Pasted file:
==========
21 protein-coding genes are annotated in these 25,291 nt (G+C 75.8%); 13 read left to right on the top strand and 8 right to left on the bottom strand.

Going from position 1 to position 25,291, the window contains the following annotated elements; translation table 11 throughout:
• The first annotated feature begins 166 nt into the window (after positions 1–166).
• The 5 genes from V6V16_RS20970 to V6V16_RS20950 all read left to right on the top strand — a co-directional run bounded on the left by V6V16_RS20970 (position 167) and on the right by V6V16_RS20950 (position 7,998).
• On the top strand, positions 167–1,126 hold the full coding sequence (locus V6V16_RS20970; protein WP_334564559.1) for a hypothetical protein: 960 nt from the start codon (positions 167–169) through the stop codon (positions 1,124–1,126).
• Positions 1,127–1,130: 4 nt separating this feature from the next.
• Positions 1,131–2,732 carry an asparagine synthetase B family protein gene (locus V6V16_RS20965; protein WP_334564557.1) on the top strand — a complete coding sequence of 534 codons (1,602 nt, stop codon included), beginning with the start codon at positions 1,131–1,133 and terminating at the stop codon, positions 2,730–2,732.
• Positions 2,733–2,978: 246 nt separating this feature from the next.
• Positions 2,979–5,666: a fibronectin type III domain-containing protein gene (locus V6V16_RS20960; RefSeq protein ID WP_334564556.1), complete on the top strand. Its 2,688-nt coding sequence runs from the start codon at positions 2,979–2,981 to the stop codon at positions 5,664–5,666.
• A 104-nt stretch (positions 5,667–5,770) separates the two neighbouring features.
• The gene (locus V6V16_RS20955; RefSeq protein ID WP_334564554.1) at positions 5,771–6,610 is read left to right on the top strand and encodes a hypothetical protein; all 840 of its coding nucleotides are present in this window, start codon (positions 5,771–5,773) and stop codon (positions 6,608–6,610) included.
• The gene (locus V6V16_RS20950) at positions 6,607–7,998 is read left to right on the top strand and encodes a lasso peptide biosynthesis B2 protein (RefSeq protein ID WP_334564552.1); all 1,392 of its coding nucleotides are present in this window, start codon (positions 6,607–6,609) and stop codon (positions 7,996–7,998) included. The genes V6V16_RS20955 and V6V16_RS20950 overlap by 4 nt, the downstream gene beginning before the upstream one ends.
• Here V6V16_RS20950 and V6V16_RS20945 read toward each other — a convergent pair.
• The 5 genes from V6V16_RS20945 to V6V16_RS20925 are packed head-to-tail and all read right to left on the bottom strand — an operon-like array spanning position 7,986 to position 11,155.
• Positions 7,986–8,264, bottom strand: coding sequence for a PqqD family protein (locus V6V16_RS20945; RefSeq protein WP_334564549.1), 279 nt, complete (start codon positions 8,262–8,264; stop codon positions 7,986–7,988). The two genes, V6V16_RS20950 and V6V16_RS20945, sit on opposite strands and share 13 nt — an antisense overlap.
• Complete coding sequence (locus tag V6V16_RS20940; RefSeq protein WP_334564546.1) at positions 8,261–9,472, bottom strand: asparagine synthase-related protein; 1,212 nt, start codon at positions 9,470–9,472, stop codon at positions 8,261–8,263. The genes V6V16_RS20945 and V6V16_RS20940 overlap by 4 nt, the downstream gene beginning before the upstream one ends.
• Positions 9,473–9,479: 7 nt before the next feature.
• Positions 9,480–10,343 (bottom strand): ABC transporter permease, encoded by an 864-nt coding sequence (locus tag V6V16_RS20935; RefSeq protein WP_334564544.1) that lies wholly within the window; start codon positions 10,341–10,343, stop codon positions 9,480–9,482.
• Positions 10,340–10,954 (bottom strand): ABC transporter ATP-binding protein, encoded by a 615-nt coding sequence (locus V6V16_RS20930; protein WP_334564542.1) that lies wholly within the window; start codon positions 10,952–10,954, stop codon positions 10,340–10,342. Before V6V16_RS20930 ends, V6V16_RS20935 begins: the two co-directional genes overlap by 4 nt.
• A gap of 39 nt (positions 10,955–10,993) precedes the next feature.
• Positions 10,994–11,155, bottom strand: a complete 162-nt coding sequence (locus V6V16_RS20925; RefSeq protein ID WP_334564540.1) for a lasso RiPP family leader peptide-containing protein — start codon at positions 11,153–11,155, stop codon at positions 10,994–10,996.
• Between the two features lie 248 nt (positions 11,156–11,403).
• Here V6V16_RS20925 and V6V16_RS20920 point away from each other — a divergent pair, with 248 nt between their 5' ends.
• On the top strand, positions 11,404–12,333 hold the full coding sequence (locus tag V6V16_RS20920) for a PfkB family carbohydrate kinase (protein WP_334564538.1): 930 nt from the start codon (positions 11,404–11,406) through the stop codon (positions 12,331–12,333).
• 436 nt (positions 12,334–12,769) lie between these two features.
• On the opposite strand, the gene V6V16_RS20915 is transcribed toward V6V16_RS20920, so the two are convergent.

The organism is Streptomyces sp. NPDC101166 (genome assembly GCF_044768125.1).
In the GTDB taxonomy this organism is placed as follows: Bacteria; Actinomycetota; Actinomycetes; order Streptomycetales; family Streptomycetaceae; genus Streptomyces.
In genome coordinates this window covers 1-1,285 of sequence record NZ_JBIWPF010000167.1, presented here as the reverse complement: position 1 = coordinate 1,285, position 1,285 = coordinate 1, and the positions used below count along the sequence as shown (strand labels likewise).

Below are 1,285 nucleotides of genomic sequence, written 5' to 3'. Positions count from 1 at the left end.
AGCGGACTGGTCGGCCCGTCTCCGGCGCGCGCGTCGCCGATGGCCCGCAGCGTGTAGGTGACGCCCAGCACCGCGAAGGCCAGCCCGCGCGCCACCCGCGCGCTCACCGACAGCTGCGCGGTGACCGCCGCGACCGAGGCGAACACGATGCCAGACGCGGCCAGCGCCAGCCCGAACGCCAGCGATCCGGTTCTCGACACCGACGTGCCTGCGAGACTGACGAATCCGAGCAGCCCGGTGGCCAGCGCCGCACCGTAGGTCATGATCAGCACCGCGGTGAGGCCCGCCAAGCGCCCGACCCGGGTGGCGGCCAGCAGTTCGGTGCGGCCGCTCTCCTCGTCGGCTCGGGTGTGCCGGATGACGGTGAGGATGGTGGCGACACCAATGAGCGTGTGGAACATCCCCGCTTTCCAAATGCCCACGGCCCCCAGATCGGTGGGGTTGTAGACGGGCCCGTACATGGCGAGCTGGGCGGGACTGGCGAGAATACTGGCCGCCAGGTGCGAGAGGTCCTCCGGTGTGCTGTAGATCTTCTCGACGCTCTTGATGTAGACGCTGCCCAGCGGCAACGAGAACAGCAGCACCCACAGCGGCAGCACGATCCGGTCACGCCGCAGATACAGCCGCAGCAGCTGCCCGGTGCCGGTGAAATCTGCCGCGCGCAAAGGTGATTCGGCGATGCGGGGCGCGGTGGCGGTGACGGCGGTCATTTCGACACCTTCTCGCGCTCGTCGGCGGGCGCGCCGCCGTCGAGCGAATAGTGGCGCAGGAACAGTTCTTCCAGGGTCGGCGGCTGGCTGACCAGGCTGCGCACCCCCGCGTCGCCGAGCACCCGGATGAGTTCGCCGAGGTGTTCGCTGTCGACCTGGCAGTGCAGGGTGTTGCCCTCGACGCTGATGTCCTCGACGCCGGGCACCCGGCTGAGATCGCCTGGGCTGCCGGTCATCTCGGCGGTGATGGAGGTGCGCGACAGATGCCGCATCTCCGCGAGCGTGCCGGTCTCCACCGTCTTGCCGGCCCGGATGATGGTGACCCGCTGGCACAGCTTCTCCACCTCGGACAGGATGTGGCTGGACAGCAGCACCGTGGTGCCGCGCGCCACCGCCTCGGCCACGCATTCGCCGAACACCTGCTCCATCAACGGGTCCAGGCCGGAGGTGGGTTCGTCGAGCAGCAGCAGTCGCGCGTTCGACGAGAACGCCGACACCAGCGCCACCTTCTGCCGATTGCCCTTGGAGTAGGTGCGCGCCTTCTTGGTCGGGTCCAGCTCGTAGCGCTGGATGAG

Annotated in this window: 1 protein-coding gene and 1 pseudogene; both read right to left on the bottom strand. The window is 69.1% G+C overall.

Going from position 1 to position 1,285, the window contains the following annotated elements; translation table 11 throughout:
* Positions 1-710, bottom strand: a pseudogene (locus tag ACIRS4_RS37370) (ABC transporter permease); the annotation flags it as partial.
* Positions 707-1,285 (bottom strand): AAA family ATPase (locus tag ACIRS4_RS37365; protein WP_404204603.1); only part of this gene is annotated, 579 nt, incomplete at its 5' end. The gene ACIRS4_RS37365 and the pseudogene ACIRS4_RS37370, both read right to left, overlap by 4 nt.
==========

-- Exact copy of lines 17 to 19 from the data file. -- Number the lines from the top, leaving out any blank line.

• Positions 9,473–9,479: 7 nt before the next feature.
• Positions 9,480–10,343 (bottom strand): ABC transporter permease, encoded by an 864-nt coding sequence (locus tag V6V16_RS20935; RefSeq protein WP_334564544.1) that lies wholly within the window; start codon positions 10,341–10,343, stop codon positions 9,480–9,482.
• Positions 10,340–10,954 (bottom strand): ABC transporter ATP-binding protein, encoded by a 615-nt coding sequence (locus V6V16_RS20930; protein WP_334564542.1) that lies wholly within the window; start codon positions 10,952–10,954, stop codon positions 10,340–10,342. Before V6V16_RS20930 ends, V6V16_RS20935 begins: the two co-directional genes overlap by 4 nt.